|Publication number||US4319245 A|
|Application number||US 06/154,238|
|Publication date||Mar 9, 1982|
|Filing date||May 29, 1980|
|Priority date||May 29, 1980|
|Publication number||06154238, 154238, US 4319245 A, US 4319245A, US-A-4319245, US4319245 A, US4319245A|
|Inventors||Daniel D. Mawhinney|
|Original Assignee||Rca Corporation|
|Export Citation||BiBTeX, EndNote, RefMan|
|Patent Citations (4), Referenced by (9), Classifications (5), Legal Events (2)|
|External Links: USPTO, USPTO Assignment, Espacenet|
This invention relates to vehicle speed measuring doppler radar and more particularly to apparatus for extracting a speed indicating signal from the doppler radar signal.
Doppler radar is widely used to measure vehicle ground speed. For example it is used to measure the police vehicle speed in so-called moving type speed radars. It is also used to determine locomotive speed along the railroad tracks. In such doppler speed measuring devices, a radar antenna transmits a continuous beam of radio frequency (RF) signal, which is, in theory, an infinitely narrow beam, to stationary objects in front of the antenna as the vehicle moves. The beam is reflected back to the radar from the objects and a single doppler frequency signal at a given frequency value is produced in conventional manner. The value represents the vehicle speed and only changes as vehicle speed changes.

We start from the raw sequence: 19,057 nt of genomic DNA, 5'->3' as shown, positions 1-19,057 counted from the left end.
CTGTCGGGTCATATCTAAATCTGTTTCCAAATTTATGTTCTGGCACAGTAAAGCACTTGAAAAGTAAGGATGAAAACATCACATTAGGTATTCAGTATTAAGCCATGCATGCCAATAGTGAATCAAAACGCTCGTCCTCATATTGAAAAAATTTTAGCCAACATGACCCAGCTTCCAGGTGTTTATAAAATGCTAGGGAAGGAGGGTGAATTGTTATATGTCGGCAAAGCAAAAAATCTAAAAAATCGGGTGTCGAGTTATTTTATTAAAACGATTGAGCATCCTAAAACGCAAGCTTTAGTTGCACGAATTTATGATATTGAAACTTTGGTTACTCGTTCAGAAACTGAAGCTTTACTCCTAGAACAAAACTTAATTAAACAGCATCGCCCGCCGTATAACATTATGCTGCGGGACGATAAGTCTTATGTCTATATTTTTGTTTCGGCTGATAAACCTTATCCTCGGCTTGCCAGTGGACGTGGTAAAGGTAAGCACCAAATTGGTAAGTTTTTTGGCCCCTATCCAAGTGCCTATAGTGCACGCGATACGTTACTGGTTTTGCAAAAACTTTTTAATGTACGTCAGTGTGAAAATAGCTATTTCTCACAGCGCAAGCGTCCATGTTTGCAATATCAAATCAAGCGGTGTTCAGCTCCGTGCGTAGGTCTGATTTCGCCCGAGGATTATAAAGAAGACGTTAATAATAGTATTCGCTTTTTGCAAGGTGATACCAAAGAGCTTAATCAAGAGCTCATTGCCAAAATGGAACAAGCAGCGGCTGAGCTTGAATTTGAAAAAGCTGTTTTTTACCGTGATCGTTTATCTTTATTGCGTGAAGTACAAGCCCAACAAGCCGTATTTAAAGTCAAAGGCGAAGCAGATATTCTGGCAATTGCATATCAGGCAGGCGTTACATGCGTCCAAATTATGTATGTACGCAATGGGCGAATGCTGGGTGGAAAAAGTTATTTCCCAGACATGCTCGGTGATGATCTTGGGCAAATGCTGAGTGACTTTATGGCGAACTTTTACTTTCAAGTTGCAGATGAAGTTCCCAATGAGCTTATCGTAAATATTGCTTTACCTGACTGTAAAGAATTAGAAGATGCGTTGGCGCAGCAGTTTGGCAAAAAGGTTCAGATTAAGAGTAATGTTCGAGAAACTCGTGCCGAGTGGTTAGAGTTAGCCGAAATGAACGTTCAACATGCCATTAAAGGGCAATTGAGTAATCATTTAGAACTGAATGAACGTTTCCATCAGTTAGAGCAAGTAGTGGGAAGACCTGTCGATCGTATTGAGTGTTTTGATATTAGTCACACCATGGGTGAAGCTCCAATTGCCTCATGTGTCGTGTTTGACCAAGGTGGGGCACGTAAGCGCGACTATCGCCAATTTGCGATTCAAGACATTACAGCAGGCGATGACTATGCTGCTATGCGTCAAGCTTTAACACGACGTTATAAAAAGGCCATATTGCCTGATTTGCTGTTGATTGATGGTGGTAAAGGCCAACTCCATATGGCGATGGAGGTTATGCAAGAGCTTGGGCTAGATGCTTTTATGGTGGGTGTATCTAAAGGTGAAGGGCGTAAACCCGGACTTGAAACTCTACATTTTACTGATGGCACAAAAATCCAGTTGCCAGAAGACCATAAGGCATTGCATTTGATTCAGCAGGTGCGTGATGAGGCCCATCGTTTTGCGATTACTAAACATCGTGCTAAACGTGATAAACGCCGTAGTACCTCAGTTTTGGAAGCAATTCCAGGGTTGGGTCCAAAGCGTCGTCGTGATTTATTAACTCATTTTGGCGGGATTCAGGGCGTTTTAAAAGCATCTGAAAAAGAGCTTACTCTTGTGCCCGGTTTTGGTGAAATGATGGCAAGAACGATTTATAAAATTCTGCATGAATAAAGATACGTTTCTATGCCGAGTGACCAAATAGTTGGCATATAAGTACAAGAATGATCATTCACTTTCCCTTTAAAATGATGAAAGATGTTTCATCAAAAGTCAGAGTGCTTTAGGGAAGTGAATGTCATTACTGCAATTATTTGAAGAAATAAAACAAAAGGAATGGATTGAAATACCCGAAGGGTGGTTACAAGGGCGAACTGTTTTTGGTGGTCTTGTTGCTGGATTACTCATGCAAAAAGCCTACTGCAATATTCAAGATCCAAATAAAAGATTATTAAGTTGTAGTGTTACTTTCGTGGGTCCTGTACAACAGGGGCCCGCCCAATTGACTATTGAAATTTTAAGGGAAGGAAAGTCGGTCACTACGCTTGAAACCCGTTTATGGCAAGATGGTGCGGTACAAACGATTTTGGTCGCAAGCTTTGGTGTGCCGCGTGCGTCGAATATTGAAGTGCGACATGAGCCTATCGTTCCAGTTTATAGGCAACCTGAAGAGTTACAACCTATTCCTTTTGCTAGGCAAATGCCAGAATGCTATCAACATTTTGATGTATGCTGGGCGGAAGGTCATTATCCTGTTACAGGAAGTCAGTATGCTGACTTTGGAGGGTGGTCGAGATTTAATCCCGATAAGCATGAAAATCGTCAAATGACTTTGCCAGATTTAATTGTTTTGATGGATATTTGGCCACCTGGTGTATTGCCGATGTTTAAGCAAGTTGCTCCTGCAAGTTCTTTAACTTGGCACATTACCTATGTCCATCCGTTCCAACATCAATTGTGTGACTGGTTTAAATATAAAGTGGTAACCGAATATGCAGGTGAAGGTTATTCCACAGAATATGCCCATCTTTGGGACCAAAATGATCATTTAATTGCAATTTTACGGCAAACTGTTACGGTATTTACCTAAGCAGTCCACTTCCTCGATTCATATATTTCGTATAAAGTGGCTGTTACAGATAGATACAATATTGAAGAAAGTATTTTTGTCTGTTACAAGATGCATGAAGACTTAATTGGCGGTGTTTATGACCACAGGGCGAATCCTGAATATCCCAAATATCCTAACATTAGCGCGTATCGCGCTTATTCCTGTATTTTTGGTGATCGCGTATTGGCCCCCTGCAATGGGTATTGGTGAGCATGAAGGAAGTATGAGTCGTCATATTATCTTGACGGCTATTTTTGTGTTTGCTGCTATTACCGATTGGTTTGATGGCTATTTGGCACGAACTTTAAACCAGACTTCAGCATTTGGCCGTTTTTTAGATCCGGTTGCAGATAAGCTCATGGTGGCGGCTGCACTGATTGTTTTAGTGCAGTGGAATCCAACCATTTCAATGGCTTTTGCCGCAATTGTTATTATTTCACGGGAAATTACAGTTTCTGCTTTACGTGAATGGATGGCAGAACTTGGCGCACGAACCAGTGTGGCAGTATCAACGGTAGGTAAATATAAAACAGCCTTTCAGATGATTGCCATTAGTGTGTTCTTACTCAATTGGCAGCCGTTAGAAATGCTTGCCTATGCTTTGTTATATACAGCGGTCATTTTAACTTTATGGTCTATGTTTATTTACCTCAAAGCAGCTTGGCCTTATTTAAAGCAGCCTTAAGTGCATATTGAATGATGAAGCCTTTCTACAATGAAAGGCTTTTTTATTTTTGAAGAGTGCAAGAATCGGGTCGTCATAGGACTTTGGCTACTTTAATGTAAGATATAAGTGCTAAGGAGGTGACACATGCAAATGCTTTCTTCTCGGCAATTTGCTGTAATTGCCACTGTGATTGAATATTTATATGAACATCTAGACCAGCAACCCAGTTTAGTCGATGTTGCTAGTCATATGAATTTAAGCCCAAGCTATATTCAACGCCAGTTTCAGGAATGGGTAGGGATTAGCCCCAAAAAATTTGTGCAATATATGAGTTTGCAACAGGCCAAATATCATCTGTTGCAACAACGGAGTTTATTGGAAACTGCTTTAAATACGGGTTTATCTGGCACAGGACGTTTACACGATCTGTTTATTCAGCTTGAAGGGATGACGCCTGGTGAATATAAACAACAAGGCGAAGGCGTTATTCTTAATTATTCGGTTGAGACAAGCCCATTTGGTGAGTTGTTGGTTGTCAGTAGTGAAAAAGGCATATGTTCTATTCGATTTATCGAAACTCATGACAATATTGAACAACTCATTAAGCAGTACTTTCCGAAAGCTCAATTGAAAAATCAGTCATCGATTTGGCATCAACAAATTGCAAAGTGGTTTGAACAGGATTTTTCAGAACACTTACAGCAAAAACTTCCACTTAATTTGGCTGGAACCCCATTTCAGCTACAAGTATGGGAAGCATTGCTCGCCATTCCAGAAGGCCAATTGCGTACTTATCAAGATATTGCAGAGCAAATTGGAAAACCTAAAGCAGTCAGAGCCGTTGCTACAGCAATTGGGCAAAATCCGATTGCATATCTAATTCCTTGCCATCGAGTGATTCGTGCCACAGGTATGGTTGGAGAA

In practice, the beam transmitted from the radar antenna is relatively wide, such as about 20 degrees. As a result, the ground and other targets to which the beam is aimed are illuminated over a wide area. Therefore, the return signal is produced by the sum of many component angles, not just the incident angle and the doppler signal frequency spectrum is composed of a continuum of frequencies with an amplitude peak at the frequency corresponding to the incident angle of the radiated beam. Because the peak frequency is usually not too well defined, particularly at higher vehicle speeds, the accepted signal processing technique for extracting the speed determination signal from the doppler signal involves reading the average frequency produced by the radar equipment and from that determining the speed. Such a technique is subject to considerable error with variation in amplifier frequency response and the character of the RF signal illuminated targets by which the vehicle passes which thus alter and often distort the received spectrum. The average signal is usually determined after signal modification apparatus alters the raw return signal to deemphasize certain frequency regions and emphasize others in a pattern which for the majority of cases, has been found through trial and error to produce accurate results. In some cases, however, utilizing the weighted average signal results in an erroneous speed determination.